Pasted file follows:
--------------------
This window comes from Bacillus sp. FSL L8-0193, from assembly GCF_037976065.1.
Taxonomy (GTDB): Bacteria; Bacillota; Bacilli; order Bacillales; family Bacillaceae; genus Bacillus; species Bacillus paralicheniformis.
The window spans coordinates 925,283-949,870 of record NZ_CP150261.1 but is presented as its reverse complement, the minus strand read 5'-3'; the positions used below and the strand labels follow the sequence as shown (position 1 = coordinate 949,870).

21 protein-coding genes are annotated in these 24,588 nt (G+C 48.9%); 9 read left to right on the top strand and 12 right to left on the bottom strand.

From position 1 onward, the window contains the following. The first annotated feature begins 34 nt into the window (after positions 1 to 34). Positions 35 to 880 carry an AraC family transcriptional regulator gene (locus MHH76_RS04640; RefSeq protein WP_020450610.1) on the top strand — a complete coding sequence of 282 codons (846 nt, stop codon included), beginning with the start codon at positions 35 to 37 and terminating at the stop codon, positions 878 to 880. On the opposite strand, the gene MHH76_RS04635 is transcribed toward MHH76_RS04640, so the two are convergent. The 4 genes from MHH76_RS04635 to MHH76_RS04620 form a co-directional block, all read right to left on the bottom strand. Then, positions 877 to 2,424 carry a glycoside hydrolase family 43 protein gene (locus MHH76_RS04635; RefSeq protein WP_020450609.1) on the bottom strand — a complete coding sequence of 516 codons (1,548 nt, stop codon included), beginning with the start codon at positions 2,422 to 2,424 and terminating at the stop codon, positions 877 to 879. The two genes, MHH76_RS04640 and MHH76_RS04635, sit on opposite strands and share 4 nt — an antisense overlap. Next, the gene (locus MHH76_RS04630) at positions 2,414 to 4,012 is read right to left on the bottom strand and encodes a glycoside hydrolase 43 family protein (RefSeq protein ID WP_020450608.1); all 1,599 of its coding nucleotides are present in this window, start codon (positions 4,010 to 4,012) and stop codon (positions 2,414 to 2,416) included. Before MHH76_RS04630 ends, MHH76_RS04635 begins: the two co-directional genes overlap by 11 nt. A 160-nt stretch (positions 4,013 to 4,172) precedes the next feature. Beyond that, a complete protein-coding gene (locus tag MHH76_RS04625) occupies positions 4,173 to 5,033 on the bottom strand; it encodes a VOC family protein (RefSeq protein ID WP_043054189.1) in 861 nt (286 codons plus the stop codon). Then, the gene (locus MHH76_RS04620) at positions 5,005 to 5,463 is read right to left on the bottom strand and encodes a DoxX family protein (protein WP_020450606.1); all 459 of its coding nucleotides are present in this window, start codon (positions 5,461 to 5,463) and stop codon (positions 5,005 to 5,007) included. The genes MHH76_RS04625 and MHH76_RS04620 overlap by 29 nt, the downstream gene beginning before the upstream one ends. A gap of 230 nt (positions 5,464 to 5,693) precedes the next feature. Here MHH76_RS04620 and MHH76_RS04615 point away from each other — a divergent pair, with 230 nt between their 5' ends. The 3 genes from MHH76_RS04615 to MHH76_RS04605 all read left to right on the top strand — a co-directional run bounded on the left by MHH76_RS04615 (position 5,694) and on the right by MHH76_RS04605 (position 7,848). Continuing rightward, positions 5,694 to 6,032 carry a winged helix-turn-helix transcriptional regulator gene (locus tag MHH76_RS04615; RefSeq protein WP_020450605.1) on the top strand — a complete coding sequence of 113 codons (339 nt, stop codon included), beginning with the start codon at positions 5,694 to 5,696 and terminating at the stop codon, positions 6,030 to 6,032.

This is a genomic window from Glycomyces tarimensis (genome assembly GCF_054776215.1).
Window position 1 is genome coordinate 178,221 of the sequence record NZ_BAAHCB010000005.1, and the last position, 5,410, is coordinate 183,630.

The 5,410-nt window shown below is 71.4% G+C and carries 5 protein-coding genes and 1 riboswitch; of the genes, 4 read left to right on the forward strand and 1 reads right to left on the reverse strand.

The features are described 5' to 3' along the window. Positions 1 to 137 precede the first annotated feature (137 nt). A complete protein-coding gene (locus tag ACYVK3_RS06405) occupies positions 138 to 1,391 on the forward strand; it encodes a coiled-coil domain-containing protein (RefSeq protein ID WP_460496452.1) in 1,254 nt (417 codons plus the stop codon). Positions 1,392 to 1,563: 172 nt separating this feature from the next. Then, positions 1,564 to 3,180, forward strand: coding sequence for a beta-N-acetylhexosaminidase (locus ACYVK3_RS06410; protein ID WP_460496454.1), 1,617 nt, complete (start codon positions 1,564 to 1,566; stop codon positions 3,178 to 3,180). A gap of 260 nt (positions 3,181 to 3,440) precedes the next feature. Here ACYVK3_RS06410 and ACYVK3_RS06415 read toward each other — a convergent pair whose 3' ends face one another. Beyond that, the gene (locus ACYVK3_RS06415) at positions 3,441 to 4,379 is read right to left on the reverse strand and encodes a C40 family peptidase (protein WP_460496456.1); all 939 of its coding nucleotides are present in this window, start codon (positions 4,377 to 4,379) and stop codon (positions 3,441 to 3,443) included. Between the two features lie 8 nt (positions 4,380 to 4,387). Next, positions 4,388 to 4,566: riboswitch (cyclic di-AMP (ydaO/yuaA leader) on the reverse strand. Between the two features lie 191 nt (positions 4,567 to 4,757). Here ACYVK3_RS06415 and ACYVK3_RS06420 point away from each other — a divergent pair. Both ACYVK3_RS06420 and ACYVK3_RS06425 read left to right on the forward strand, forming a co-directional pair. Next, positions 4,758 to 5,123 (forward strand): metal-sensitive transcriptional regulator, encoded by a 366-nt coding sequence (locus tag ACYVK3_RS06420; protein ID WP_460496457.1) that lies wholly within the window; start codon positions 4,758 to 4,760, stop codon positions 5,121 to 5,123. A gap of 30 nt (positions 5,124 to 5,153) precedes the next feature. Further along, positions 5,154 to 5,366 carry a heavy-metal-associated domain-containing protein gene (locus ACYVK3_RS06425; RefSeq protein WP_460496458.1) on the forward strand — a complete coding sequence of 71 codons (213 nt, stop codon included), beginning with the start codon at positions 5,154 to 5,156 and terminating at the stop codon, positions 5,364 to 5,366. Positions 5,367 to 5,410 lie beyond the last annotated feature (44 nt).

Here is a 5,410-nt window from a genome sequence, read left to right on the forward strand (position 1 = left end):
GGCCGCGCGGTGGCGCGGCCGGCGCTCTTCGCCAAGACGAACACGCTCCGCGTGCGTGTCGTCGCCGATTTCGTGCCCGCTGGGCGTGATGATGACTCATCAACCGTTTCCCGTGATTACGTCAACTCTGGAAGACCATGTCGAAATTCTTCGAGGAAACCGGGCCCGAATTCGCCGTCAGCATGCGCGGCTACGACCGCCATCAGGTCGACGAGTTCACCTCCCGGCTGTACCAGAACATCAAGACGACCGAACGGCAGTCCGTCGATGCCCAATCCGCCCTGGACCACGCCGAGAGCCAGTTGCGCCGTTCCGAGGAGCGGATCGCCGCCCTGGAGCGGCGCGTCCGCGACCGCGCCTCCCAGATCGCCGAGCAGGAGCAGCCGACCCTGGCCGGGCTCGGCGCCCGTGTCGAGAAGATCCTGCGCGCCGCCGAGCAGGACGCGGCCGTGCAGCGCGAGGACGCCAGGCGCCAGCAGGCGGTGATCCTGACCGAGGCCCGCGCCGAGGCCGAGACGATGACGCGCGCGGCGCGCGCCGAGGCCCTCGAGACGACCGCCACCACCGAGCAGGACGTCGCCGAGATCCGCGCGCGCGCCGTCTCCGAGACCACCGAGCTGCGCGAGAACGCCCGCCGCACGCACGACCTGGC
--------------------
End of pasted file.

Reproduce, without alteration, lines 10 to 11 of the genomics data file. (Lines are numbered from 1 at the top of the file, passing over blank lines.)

Here is a 5,410-nt window from a genome sequence, read left to right on the forward strand (position 1 = left end):
GGCCGCGCGGTGGCGCGGCCGGCGCTCTTCGCCAAGACGAACACGCTCCGCGTGCGTGTCGTCGCCGATTTCGTGCCCGCTGGGCGTGATGATGACTCATCAACCGTTTCCCGTGATTACGTCAACTCTGGAAGACCATGTCGAAATTCTTCGAGGAAACCGGGCCCGAATTCGCCGTCAGCATGCGCGGCTACGACCGCCATCAGGTCGACGAGTTCACCTCCCGGCTGTACCAGAACATCAAGACGACCGAACGGCAGTCCGTCGATGCCCAATCCGCCCTGGACCACGCCGAGAGCCAGTTGCGCCGTTCCGAGGAGCGGATCGCCGCCCTGGAGCGGCGCGTCCGCGACCGCGCCTCCCAGATCGCCGAGCAGGAGCAGCCGACCCTGGCCGGGCTCGGCGCCCGTGTCGAGAAGATCCTGCGCGCCGCCGAGCAGGACGCGGCCGTGCAGCGCGAGGACGCCAGGCGCCAGCAGGCGGTGATCCTGACCGAGGCCCGCGCCGAGGCCGAGACGATGACGCGCGCGGCGCGCGCCGAGGCCCTCGAGACGACCGCCACCACCGAGCAGGACGTCGCCGAGATCCGCGCGCGCGCCGTCTCCGAGACCACCGAGCTGCGCGAGAACGCCCGCCGCACGCACGACCTGGC